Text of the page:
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jCarbonara
Joe Carbonara

Labor Lessons

Real growth continues to be hard to come by for the foodservice industry. In fact, overall customer traffic was flat through the first quarter of 2016, according to The NPD Group, a market research firm covering the foodservice industry. Revenues and customer traffic may be inching along, but one area growing at breakneck speed is labor costs.

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jMartinez
Juan Martinez

Post NRA Thoughts: My Labor Costs are Killing Me! What Can I do About It?

The National Restaurant Association’s annual trade show has come and gone to much fanfare. From what I saw and read, the participation was phenomenal. We were able to bring our full consulting team from all of our offices and even made time to break some bread together.  This year, I also participated in a panel discussion that explored unit economics  and was moderated by Steve Romaniello, managing director of Roark Capital.

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jStiegler
Jerry Stiegler

Study Projects Compound Growth Rate for U.S. Foodservice Market

Restaurant sales in June were slower than in May. A new report looks for foodservice to grow 3.33 percent in the next 5 years. A C-store chain says it will open at least 600 locations in the next few years. Taco Bell expands their Cantina concept. These stories and a whole lot more This Week In Foodservice.

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Highlights

Says Who? - Eric Norman, Part 2

One of the younger members of the industry and yet already a veteran, Eric Norman decided to go the foodservice consultant route at the young age of 22, joining his father Ed Norman’s full-time at the family consulting business. Now as vice president of the firm Norman oversees a plethora of projects both locally and nationally, including many K-12 school foodservice jobs. Eric is an active member of FCSI, including having earned his FCSI professional designation and leading the next generation of consultants through the Association’s ICON group for emerging professionals. He has also contributed opinion articles and blog posts to FE&S in the past.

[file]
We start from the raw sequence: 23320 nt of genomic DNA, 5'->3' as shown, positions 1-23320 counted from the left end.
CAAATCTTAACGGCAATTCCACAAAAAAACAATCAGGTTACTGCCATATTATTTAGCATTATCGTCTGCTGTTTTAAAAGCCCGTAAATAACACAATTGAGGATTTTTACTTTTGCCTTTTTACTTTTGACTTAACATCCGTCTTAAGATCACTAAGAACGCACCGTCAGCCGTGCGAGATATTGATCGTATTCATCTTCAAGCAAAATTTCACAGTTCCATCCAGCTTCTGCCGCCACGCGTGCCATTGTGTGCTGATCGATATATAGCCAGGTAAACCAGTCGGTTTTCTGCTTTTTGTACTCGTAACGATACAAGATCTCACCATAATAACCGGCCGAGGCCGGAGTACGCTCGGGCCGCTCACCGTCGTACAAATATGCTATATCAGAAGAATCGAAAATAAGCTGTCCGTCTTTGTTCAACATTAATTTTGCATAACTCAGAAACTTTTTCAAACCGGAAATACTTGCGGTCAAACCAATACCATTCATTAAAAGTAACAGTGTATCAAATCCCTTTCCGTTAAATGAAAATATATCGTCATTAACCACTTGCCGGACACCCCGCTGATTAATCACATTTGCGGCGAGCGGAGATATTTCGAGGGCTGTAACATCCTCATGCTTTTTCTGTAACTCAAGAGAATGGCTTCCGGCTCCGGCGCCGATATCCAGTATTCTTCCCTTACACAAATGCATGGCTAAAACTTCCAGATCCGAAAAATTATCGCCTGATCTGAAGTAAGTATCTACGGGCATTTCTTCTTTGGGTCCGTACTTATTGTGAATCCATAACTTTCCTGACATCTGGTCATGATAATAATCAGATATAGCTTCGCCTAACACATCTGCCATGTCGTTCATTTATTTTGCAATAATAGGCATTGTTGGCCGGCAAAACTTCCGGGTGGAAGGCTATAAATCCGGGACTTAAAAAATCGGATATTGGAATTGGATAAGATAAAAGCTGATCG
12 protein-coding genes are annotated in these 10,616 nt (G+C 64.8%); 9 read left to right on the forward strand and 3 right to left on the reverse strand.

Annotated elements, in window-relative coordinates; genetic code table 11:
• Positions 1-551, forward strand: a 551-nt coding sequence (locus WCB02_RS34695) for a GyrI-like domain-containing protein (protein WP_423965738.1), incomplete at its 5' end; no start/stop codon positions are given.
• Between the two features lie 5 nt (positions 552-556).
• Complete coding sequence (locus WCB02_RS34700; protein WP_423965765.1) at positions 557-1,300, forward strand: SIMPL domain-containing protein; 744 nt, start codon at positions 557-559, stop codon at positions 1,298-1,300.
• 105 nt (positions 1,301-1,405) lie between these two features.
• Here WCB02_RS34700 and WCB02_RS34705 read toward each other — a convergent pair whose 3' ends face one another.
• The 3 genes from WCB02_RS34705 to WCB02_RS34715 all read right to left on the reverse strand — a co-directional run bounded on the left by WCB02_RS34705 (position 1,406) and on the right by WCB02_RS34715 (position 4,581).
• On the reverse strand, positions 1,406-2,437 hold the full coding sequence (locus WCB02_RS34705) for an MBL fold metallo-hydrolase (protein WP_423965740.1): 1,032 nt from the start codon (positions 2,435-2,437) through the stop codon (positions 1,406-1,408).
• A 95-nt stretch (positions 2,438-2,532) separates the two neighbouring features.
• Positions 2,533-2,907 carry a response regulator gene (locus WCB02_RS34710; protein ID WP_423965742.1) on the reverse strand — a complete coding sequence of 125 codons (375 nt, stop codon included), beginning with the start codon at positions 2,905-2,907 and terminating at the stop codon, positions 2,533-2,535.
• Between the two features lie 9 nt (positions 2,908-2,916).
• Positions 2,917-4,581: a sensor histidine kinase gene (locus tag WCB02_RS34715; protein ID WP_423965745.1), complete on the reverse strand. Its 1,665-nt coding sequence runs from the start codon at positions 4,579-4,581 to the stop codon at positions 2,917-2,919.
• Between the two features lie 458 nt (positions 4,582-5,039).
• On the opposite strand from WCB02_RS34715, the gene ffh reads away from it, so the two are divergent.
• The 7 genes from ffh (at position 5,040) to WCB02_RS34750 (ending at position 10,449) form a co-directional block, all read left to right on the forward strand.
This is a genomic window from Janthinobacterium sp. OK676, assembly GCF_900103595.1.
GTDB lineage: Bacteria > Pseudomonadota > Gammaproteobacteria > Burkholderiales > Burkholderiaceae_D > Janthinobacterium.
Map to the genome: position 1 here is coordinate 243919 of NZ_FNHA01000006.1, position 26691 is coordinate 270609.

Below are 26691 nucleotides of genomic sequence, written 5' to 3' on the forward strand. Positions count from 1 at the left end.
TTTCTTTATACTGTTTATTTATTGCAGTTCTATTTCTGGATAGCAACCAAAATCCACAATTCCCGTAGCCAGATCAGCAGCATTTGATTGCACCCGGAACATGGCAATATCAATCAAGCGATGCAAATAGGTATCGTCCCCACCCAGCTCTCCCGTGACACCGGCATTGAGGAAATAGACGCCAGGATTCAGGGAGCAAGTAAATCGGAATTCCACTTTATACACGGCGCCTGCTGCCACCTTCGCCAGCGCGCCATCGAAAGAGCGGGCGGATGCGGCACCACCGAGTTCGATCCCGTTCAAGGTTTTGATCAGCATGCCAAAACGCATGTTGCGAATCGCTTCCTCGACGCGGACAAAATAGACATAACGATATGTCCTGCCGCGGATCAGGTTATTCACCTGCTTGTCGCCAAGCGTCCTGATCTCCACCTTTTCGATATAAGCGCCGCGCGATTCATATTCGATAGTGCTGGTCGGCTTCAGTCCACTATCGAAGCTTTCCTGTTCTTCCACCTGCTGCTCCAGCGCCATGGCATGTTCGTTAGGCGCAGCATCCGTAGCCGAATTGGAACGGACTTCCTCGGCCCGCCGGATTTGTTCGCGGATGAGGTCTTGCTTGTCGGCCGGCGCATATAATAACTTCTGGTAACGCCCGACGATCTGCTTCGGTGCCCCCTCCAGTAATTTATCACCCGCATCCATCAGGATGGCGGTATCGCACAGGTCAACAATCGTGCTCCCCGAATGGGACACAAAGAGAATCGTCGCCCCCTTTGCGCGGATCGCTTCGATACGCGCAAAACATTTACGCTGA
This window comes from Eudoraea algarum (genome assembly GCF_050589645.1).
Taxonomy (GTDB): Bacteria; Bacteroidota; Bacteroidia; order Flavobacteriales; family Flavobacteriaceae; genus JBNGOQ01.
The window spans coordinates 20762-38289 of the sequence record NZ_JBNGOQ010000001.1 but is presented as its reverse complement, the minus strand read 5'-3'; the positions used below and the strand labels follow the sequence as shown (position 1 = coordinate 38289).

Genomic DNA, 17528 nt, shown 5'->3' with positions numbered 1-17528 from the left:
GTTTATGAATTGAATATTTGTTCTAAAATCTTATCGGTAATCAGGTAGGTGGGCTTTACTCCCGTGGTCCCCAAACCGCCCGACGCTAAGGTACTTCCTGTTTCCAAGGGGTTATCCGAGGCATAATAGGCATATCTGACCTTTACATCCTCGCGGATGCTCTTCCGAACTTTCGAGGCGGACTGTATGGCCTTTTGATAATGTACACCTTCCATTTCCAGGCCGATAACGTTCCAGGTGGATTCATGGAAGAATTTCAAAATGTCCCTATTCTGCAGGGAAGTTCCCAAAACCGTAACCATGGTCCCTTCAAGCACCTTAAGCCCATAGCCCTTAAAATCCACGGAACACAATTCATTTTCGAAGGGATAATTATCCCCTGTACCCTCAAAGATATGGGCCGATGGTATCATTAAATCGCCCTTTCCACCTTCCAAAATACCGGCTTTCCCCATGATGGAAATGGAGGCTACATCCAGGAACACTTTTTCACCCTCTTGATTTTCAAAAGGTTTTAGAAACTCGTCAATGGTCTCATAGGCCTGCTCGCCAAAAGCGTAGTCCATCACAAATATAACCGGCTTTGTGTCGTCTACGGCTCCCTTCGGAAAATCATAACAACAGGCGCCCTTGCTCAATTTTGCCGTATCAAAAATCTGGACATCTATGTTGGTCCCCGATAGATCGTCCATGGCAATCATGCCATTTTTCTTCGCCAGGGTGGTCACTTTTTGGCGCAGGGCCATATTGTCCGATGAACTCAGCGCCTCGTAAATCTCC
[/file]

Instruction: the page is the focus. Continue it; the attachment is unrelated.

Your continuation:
sayswho_background Eric Norman

FE&S: If you were not working in foodservice, what would you be doing?

Eric Norman: I truthfully do not know what I would be doing if I were not involved in the foodservice industry. I have worked my entire adult life in foodservice in some capacity or another and I cannot see myself doing anything but this.

FE&S: When traveling for business, what is one of your favorite past times?

Eric Norman: The best part about travelling extensively for business is meeting people from all around the world and all walks of life. Airports, trains and hotels all provide great opportunities to meet other fascinating business travelers and learn about their life stories and careers. This interaction has also spawned some decent business contacts and leads on potential future projects.

FE&S: What was your first job in foodservice?

Eric Norman: My first job in foodservice was working for Dairy Queen. I started at 14 cleaning the dining area and working the front counter. I eventually worked my way up to working drive thru, cooking and making ice cream cakes.

FE&S: Knowing what you now know, would you still pursue a career in foodservice?

Eric Norman: I would absolutely still pursue a career in the foodservice industry. I take pride in my work and I love what I do. The best part about coming to work is the fact that no two days will ever be the same. I can be in the office designing a facility one day and flying across the country for a project meeting the next.

FE&S: If I were just starting out in the foodservice industry, what advice would you give me?

Eric Norman: Build a network! Go out and meet people and listen to what they have to say. Some of my best learning has come from the stories and experiences of others in the industry that have been around for many years.

Here is part one of the interview with Eric Norman.

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